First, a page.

Dog Site - Dog Stuff
Dog Forum | Dog Pictures

Go Back   Chazhound Dog Forum > Dog Forum News > The Fire Hydrant


Reply
 
Thread Tools Display Modes
  #41  
Old 03-12-2012, 06:08 PM
MericoX's Avatar
MericoX MericoX is offline
Roos, Poos, & a Wog!
 
Join Date: Oct 2007
Location: In depression
Posts: 5,235
Default

I don't ever remember calling anyone Aunt/Uncle, though they really didn't visit much.
I have my niece and nephews call me by my first name... I don't want to be called Aunt or Auntie. LOL
__________________
Reply With Quote
  #42  
Old 03-12-2012, 06:10 PM
Linds's Avatar
Linds Linds is offline
Twin 2
 
Join Date: Feb 2008
Location: Illinois
Posts: 6,643
Default

I completely agree with Dekka, I'm not sure how it's respectful to call someone Ma'am or Sir when they have asked you not to. Seems to be going against their wishes and would border on rudeness in my eyes.

I also am not sure in of itself calling someone Ma'am or Sir is respectful. It's ingrained in some kids and people for sure, but that doesn't mean it's a sign of respect. Respect to me goes way farther than a....I wouldn't call it a title but I'm not sure what exactly to call it.

Can it be meant respectfully? Sure. But when I use it's it's not because it's respectful, it's because I don't know how else to get someone's attention when I don't know their name. I alsodon't really see it as a sign of respect when someone uses it unless they see it as a sign of respect. If it's just something ingrained in them from toddlerhood and means nothing then it really is neither respectful nor disrespectful in my eyes, it's just something they have been taught to say without much thought behind it.

Does that make any sense?
__________________
Reply With Quote
  #43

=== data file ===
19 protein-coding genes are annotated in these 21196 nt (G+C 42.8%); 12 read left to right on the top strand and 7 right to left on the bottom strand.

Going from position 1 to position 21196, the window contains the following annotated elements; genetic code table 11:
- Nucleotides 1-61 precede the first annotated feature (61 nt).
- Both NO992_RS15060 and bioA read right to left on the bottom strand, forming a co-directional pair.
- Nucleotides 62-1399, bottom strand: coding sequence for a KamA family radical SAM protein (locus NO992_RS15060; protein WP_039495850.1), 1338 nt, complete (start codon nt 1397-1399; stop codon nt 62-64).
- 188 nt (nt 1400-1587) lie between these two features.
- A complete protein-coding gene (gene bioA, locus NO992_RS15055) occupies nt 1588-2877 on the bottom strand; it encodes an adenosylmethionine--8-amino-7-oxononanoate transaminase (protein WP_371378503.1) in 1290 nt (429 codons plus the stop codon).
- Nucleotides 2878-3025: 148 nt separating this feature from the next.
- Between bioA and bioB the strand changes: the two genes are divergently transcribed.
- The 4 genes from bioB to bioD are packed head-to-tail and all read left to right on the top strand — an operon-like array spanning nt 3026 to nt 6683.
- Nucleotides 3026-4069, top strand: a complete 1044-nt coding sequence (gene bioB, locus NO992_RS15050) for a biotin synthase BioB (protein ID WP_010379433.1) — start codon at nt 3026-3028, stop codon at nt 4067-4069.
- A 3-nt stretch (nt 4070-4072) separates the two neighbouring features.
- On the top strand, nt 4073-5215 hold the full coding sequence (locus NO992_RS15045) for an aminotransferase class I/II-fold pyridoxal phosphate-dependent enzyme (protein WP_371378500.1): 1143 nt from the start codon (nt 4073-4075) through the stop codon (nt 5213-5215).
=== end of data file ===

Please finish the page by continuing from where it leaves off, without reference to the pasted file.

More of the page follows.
Old 03-12-2012, 06:26 PM
Doberluv's Avatar
Doberluv Doberluv is offline
Top Dog
 
Join Date: Dec 2004
Location: western Wa
Posts: 21,907
Default

Quote:
Originally Posted by Linds View Post
I completely agree with Dekka, I'm not sure how it's respectful to call someone Ma'am or Sir when they have asked you not to. Seems to be going against their wishes and would border on rudeness in my eyes.

I also am not sure in of itself calling someone Ma'am or Sir is respectful. It's ingrained in some kids and people for sure, but that doesn't mean it's a sign of respect. Respect to me goes way farther than a....I wouldn't call it a title but I'm not sure what exactly to call it.

Can it be meant respectfully? Sure. But when I use it's it's not because it's respectful, it's because I don't know how else to get someone's attention when I don't know their name. I alsodon't really see it as a sign of respect when someone uses it unless they see it as a sign of respect. If it's just something ingrained in them from toddlerhood and means nothing then it really is neither respectful nor disrespectful in my eyes, it's just something they have been taught to say without much thought behind it.

Does that make any sense?
No. You could say that about anything at all...that such and such is only a sign of respect because someone was taught that. Holding a door for someone is thought of as polite and helpful. But that's because we were taught that it was. Saying "thank you" is respectful and polite because we were taught that it was. If you give someone something and they don't say "thank you," do you think that person is being very respectful or polite? I sure wouldn't. Why? Because I was taught that way.

Saying "yes ma'am" is commonly thought of as a respectful thing to say....at least in the south it is. So, to say it isn't respectful is.....well..........disrespectful.
__________________
"If you love wealth better than liberty, the tranquility of servitude better than the animating contest of freedom, go home from us in peace. We ask not your counsels or arms. Crouch down and lick the hands which feed you. May your chains set lightly upon you and may posterity forget that ye were our countrymen." -- Samuel Adams 1776